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Twin Earth Discovered, KOI 172.02, Most Earth-Like Planet Yet Found

Feb 21, 2013

By Nathan
The most Earth-like planet yet found has just been discovered by the Kepler space probe. The newly discovered exoplanet is actually about 1.5 times bigger than Earth, so it’s known as a ‘super-Earth’. The planet, KOI (Kepler Object of Interest) 172.02, is following an orbit that is well within the habitable zone of a star that is rather similar to our Sun. This leaves open the possibility that the planet could feature liquid water and potentially oceans on its surface. 

KOI 172.02 orbits at a distance of around 0.75 astronomical units from its star, meaning that it is about 3/4 the distance from its star that the Earth is from the sun. Specifically, this means that KOI-172.02 orbits around 70 million miles from its star rather than the 93 million miles that the Earth orbits from the Sun. And as a result completes an orbit around its star in 242 Earth days. 

“Launched in 2009, the Kepler space telescope orbits the sun every 371 days. As it travels, Kepler keeps itself pointed at a single patch of sky. Sensors monitor the brightness of 150,000 stars simultaneously, looking for telltale drops in intensity that could indicate orbiting planets.”
“At the heart of the telescope is an array of 42 camera sensors specifically designed to detect planets passing in front of their stars”

“Kepler’s planet search is conducted in a narrow wedge-shaped volume of space that stretches out ahead of us as we orbit the galaxy. Stars in the search volume are therefore at about the same distance from the center of the galaxy as the Earth.”
Researchers from NASA note that the planet would be a prime candidate to explore in the search for extraterrestrial life. Though other, more strange seeming planets, such as the recently discovered rogue planet that is only 100 light years away, could also potentially host life.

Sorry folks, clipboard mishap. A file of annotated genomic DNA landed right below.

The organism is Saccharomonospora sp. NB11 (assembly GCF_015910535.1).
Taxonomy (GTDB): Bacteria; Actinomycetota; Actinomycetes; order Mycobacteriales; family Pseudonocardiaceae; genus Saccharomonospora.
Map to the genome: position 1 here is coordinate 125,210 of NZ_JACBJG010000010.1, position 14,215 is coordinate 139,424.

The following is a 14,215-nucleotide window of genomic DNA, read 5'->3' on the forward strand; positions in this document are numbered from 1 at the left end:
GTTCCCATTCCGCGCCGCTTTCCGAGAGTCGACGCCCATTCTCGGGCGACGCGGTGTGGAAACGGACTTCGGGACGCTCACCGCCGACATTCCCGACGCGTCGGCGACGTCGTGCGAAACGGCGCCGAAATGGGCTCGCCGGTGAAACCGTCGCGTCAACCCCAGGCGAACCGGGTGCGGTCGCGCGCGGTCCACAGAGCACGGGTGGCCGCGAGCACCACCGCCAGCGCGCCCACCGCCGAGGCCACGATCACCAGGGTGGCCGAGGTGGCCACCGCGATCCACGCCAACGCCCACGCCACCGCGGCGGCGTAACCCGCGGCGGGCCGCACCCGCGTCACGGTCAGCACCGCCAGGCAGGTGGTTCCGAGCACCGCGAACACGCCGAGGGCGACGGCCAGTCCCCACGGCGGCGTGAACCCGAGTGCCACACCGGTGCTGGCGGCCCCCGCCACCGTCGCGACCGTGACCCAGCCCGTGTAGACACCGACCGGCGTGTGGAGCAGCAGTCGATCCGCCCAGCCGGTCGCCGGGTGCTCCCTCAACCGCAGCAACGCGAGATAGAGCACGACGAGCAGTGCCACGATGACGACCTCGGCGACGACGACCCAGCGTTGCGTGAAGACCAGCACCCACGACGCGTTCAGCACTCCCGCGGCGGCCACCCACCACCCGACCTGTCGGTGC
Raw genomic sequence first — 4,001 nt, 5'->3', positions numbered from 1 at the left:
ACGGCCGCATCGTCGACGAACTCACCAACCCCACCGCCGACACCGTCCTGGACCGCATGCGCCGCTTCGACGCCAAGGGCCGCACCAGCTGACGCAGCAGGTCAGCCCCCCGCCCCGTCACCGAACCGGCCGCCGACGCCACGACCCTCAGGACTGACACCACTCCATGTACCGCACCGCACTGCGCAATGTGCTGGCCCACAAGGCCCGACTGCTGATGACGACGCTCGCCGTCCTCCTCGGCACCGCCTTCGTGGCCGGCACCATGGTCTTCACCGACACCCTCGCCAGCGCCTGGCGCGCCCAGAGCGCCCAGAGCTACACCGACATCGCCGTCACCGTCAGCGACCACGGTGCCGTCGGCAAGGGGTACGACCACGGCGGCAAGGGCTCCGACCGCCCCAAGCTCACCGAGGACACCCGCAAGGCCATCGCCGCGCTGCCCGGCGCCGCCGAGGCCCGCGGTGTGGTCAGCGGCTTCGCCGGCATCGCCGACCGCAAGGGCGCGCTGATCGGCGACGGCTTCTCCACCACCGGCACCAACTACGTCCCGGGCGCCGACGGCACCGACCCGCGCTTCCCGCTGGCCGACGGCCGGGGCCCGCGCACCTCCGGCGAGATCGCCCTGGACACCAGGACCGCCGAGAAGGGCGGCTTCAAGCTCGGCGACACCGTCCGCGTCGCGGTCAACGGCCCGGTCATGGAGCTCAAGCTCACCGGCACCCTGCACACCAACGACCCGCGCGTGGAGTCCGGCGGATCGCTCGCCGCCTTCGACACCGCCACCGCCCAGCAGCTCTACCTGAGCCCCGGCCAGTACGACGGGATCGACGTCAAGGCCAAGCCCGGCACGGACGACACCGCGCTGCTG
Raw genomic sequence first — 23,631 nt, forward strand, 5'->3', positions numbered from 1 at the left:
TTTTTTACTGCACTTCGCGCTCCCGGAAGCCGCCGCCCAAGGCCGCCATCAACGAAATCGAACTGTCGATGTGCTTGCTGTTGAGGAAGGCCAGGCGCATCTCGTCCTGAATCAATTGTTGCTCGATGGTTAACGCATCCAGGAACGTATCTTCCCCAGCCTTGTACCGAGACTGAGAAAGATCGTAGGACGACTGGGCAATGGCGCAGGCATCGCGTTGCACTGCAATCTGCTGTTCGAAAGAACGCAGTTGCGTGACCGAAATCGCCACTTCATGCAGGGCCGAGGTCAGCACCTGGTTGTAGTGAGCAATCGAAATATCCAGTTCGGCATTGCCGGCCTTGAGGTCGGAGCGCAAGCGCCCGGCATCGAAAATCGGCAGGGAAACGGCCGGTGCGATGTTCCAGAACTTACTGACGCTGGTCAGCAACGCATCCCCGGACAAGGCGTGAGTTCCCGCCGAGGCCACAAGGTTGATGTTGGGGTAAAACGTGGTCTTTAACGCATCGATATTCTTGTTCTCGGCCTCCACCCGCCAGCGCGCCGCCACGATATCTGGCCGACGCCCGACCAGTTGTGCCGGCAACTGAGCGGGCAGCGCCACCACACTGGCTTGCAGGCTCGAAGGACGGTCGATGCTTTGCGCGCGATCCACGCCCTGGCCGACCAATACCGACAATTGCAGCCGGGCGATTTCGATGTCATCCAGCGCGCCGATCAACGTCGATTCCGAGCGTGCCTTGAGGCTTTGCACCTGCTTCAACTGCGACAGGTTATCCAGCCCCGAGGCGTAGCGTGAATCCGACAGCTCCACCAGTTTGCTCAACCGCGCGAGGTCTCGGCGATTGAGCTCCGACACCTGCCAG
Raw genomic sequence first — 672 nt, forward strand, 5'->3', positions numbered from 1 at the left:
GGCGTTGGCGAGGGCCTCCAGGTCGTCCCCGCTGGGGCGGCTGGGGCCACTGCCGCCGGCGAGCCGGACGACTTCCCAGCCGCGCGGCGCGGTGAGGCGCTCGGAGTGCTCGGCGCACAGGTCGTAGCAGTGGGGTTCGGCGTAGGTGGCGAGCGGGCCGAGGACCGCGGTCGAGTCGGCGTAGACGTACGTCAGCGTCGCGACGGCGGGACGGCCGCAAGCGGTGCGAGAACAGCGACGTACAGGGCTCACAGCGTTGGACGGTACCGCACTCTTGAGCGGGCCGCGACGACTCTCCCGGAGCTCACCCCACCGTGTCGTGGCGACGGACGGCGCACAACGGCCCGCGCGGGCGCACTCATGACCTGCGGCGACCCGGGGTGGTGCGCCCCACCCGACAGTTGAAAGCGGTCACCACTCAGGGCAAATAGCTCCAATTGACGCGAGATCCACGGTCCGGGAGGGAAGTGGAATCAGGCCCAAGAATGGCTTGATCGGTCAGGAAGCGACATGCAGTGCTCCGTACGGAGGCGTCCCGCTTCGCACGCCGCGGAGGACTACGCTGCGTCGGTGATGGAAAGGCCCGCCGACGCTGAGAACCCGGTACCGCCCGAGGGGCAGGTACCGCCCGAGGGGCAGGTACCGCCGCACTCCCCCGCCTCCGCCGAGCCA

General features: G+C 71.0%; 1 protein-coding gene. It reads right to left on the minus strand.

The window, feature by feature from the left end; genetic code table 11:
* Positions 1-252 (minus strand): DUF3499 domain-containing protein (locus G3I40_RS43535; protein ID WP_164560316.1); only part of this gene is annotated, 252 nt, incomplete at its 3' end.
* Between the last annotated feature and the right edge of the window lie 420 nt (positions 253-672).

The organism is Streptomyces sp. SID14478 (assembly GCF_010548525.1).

An Earth analog, or Earth-like planet, is a theorezied type of exoplanet, or moon, that features conditions very similar to the Earth.

“The possibility is of particular interest to humans as it is easily inferred that the more similar a planet is to Earth, the more likely it is of sustaining Earth-like complex extraterrestrial life and, more importantly, civilization. As such it has long been speculated and the subject expressed in science, philosophy, science fiction and popular culture. Advocates of space colonization have long sought an Earth Analog as a ‘second home’ while advocates for space and survival would regard such a planet as a potential ‘new home’.”

“Before the scientific search for and study of extrasolar planets, the possibility was argued through philosophy and science fiction. The Mediocrity principle suggests that planets like the Earth should be common in an infinite universe, while the Rare Earth hypothesis suggests that they are extremely rare. Philosophers have pointed out that the size of the universe is such that a near identical planet must exist somewhere, such theories include the philosophy of Multiverse and the Twin Earth thought experiment.”
“Some scientific theories speculate that Earth analogs may have existed in our Solar System in the past. In the future, technology may be used by humans to artificially produce an Earth analog. In theory, terraforming, virtual reality or simulated reality could potentially create such a world. Multiverse theory suggests that an Earth analog could exist in another universe or even be another version of the Earth itself in a parallel universe.”

“Technological advances in extrasolar planet detection are rapidly refining the probabilities of a real discovery, not just in this universe, but in the present Milky Way galaxy, though distribution and attributes are still very much unknown. Different studies on the frequency of Earth-like planets in the Milky Way have resulted in estimation varying from one (ie the Earth) to hundreds of billions. Current calculations tend to indicate that they may be relatively common in the universe.”

“The more recent serious scientific findings have greatly influenced the scope of the fields of astrobiology, models of planetary habitability and Search for Extraterrestrial Intelligence. NASA and the SETI Institute have proposed categorising the increasing number of Earth-like planets found using a measure called the Earth Similarity Index based on mass, radius and temperature. According to this measure, the planet currently thought to be most similar to Earth is Gliese 667C c.”
Source: Space and Wikipedia
Image Credits: NASA

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